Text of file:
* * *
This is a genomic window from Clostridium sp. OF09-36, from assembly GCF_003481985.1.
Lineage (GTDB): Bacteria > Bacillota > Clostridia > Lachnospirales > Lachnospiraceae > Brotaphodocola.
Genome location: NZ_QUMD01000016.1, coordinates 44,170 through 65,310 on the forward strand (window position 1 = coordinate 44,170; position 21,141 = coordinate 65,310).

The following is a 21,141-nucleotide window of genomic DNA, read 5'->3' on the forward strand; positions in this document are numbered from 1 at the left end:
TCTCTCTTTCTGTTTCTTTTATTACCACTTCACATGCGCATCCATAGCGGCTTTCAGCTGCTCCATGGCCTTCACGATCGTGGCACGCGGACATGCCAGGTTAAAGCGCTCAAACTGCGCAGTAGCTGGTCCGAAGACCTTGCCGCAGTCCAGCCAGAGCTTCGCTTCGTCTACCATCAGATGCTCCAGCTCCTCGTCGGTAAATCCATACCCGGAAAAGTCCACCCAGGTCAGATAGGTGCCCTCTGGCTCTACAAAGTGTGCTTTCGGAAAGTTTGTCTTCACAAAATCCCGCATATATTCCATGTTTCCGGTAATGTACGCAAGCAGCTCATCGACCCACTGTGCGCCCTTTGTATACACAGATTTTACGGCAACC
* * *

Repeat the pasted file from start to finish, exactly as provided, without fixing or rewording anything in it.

This is a genomic window from Clostridium sp. OF09-36, from assembly GCF_003481985.1.
Lineage (GTDB): Bacteria > Bacillota > Clostridia > Lachnospirales > Lachnospiraceae > Brotaphodocola.
Genome location: NZ_QUMD01000016.1, coordinates 44,170 through 65,310 on the forward strand (window position 1 = coordinate 44,170; position 21,141 = coordinate 65,310).

The following is a 21,141-nucleotide window of genomic DNA, read 5'->3' on the forward strand; positions in this document are numbered from 1 at the left end:
TCTCTCTTTCTGTTTCTTTTATTACCACTTCACATGCGCATCCATAGCGGCTTTCAGCTGCTCCATGGCCTTCACGATCGTGGCACGCGGACATGCCAGGTTAAAGCGCTCAAACTGCGCAGTAGCTGGTCCGAAGACCTTGCCGCAGTCCAGCCAGAGCTTCGCTTCGTCTACCATCAGATGCTCCAGCTCCTCGTCGGTAAATCCATACCCGGAAAAGTCCACCCAGGTCAGATAGGTGCCCTCTGGCTCTACAAAGTGTGCTTTCGGAAAGTTTGTCTTCACAAAATCCCGCATATATTCCATGTTTCCGGTAATGTACGCAAGCAGCTCATCGACCCACTGTGCGCCCTTTGTATACACAGATTTTACGGCAACC